City Council President Herb Wesson formally proposed Wednesday that ex-Councilman Greig Smith temporarily fill the District 12 seat being vacated by Mitchell Englander, who was given a warm sendoff by his colleagues during his last official meeting.

Smith represented the San Fernando Valley district from 2003 to 2011, and Wesson announced weeks ago his intention to appoint Smith to fill the seat.

Wesson introduced a motion proposing the appointment Wednesday during at the council’s last meeting before a long holiday break, so Smith’s appointment will not be voted on until the council reconvenes in January. Englander announced in October that he would be stepping down at the end of the year to take a job with the Oak View Group, a global sports and entertainment advisory, development and investment company.

Englander served as Smith’s chief of staff, and officially gave his support to his old boss during a farewell speech as Smith sat in the front row. Smith has pledged not to run in any special election, so he will only fill the seat until voters choose a replacement.

“He has been my mentor, not just as a city council member and as his chief of staff, but as a role model, as a father, as a husband, as a leader in the community, as an individual with integrity,” Englander said of Smith. “The fact that he’s agreed to step up again — the fact that his wife let him — I hope that you will all vote for him in January.”

Smith’s appointment must be approved by a majority vote of the council because he would be granted a seat as a voting member of the body until the position is filled through a special election in June. A runoff, if necessary, would be held in August. The winner will fill the remainder of Englander’s term, which ends Dec. 13, 2020.

In recent years, the common practice when a City Council seat has become vacant is for the council president to appoint a “caretaker” for the district — essentially a non-voting member who oversees the day-to-day operations of the district until the seat is filled through an election.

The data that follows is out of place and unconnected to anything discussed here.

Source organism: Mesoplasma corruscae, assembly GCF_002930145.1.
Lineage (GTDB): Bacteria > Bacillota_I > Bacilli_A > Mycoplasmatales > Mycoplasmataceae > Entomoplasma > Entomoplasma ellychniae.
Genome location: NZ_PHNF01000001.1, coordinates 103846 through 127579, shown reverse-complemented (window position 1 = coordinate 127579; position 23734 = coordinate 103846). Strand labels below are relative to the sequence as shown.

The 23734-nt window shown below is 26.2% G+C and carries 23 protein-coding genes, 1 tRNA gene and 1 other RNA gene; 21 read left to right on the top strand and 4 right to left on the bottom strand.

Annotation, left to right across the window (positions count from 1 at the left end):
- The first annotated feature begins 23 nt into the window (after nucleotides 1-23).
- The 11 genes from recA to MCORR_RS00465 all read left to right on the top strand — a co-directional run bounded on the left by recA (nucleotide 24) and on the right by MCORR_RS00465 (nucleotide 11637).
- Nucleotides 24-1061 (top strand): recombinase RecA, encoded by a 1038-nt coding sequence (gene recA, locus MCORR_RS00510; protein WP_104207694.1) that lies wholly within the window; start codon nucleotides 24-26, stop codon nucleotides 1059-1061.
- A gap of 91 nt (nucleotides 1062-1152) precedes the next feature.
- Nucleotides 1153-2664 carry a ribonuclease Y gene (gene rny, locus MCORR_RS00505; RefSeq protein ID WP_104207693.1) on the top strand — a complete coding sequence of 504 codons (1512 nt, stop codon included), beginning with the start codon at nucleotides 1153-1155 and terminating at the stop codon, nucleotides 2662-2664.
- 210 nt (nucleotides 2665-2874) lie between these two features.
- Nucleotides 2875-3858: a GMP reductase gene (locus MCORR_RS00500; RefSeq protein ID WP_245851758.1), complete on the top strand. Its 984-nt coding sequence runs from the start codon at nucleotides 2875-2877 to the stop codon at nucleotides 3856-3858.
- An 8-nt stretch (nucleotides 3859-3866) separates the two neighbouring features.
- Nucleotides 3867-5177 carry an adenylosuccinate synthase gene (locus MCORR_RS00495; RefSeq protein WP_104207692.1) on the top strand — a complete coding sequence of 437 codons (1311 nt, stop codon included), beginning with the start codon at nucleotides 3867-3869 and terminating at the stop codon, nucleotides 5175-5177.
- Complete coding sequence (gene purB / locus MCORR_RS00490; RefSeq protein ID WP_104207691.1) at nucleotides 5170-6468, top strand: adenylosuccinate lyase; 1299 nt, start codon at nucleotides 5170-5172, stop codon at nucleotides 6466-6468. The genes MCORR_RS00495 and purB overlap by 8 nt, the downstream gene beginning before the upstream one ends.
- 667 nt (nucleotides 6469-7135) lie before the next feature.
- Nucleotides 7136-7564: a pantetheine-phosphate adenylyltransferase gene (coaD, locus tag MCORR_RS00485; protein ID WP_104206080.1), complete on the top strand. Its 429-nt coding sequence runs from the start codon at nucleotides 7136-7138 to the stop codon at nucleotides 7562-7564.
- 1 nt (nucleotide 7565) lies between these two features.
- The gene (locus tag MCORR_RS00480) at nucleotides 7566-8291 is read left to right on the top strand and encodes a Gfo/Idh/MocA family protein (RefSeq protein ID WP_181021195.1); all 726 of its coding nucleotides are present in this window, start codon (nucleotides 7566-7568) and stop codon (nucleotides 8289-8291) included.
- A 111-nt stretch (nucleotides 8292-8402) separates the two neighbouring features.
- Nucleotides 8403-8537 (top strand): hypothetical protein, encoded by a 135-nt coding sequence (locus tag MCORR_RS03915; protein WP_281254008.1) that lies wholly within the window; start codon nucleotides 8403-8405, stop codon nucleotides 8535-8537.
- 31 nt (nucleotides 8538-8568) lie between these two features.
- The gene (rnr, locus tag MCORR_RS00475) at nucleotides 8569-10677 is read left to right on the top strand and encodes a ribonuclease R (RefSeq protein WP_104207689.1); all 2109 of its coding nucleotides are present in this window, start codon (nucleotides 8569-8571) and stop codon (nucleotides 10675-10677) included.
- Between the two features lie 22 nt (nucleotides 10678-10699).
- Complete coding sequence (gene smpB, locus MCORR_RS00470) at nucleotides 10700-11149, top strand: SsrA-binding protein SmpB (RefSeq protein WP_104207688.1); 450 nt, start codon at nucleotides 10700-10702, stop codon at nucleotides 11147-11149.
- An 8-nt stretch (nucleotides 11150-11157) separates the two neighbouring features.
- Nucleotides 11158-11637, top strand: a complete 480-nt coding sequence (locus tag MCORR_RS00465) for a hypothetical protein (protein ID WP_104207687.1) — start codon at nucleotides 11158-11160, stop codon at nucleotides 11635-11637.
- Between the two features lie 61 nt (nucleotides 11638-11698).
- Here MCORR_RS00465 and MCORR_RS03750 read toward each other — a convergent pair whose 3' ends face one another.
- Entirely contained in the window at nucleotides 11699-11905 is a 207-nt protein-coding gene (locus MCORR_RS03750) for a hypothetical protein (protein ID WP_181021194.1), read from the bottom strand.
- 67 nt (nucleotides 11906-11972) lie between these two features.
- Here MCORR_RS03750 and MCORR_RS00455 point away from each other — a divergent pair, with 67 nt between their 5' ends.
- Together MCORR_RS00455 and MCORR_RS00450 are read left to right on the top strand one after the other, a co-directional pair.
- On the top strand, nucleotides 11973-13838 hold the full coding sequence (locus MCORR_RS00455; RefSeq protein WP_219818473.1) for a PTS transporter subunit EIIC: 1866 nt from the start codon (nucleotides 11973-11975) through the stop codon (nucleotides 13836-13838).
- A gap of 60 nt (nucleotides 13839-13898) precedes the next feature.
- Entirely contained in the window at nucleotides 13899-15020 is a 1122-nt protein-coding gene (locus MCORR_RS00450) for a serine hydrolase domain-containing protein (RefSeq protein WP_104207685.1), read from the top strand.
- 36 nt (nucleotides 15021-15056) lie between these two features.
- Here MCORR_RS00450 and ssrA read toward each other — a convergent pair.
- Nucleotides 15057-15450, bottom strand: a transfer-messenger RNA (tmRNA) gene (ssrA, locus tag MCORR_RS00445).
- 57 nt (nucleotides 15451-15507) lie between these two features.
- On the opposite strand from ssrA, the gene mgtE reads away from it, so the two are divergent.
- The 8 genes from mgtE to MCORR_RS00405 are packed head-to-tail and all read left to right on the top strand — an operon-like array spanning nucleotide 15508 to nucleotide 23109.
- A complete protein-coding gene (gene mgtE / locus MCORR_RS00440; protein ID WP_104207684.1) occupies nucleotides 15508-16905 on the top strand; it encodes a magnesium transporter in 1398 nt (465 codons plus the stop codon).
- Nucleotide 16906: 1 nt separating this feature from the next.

When Felipe Fuentes announced in September 2016 that he was stepping down, Wesson appointed himself as caretaker of the district until the seat was filled about 10 months later by Councilwoman Monica Rodriguez, who was elected May 2017 and officially took the seat that July.

When he announced his intention to seek Smith’s appointment, Wesson said each district is not a “cookie cutter” situation, and he was considering the option due to Smith being available to fill the role, being highly respected by the current members of the council and pledging not to run in the special election.

Smith is currently the president of his own consulting firm.

Before Wednesday’s council meeting ended, each council member gave Englander kind and supportive words, with many noting that while Englander is the only Republican on the body, it has not prevented him from having a collaborative relationship with his more liberal colleagues.

“There are things that we do that are challenging for Mitch because of philosophical differences, but whenever he needed to lead, whenever he needed to he set an example for this council as a perfect example of an individual that put party, politics aside and just flat-out could do his job,” Wesson said. “I will personally miss him, not only because he is a friend, but because he is somebody that I counted on and would count on a regular basis and somebody that has never refused a request that I’ve made because he put the people of this great city first.”